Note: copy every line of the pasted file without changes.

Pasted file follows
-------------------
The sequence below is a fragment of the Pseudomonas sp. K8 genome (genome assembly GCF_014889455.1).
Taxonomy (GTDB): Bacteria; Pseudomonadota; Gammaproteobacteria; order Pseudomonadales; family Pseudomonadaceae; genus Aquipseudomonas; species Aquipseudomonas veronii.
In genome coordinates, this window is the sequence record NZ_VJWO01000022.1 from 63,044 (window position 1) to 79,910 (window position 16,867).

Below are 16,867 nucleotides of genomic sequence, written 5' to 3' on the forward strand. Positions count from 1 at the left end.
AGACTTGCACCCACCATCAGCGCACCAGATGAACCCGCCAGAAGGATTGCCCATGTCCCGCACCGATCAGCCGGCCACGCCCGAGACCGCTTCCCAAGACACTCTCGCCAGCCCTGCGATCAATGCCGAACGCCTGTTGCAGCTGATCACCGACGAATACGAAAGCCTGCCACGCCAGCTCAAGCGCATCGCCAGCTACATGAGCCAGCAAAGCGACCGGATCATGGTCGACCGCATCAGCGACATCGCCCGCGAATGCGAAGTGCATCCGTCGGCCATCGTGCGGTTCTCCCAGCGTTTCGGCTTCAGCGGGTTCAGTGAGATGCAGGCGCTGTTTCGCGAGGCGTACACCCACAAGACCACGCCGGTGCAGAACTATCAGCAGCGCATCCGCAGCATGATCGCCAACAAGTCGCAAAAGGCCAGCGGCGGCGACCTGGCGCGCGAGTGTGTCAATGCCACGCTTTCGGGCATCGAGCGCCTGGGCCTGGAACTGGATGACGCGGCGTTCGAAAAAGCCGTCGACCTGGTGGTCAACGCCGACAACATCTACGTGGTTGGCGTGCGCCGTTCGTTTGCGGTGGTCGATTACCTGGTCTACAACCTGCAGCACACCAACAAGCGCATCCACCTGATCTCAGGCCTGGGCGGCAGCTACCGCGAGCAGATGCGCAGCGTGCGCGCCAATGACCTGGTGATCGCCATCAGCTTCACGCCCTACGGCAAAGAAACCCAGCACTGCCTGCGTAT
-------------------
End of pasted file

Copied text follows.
The sequence below is a fragment of the Pseudomonas sp. K8 genome (genome assembly GCF_014889455.1).
Taxonomy (GTDB): Bacteria; Pseudomonadota; Gammaproteobacteria; order Pseudomonadales; family Pseudomonadaceae; genus Aquipseudomonas; species Aquipseudomonas veronii.
In genome coordinates, this window is the sequence record NZ_VJWO01000022.1 from 63,044 (window position 1) to 79,910 (window position 16,867).

Below are 16,867 nucleotides of genomic sequence, written 5' to 3' on the forward strand. Positions count from 1 at the left end.
AGACTTGCACCCACCATCAGCGCACCAGATGAACCCGCCAGAAGGATTGCCCATGTCCCGCACCGATCAGCCGGCCACGCCCGAGACCGCTTCCCAAGACACTCTCGCCAGCCCTGCGATCAATGCCGAACGCCTGTTGCAGCTGATCACCGACGAATACGAAAGCCTGCCACGCCAGCTCAAGCGCATCGCCAGCTACATGAGCCAGCAAAGCGACCGGATCATGGTCGACCGCATCAGCGACATCGCCCGCGAATGCGAAGTGCATCCGTCGGCCATCGTGCGGTTCTCCCAGCGTTTCGGCTTCAGCGGGTTCAGTGAGATGCAGGCGCTGTTTCGCGAGGCGTACACCCACAAGACCACGCCGGTGCAGAACTATCAGCAGCGCATCCGCAGCATGATCGCCAACAAGTCGCAAAAGGCCAGCGGCGGCGACCTGGCGCGCGAGTGTGTCAATGCCACGCTTTCGGGCATCGAGCGCCTGGGCCTGGAACTGGATGACGCGGCGTTCGAAAAAGCCGTCGACCTGGTGGTCAACGCCGACAACATCTACGTGGTTGGCGTGCGCCGTTCGTTTGCGGTGGTCGATTACCTGGTCTACAACCTGCAGCACACCAACAAGCGCATCCACCTGATCTCAGGCCTGGGCGGCAGCTACCGCGAGCAGATGCGCAGCGTGCGCGCCAATGACCTGGTGATCGCCATCAGCTTCACGCCCTACGGCAAAGAAACCCAGCACTGCCTGCGTAT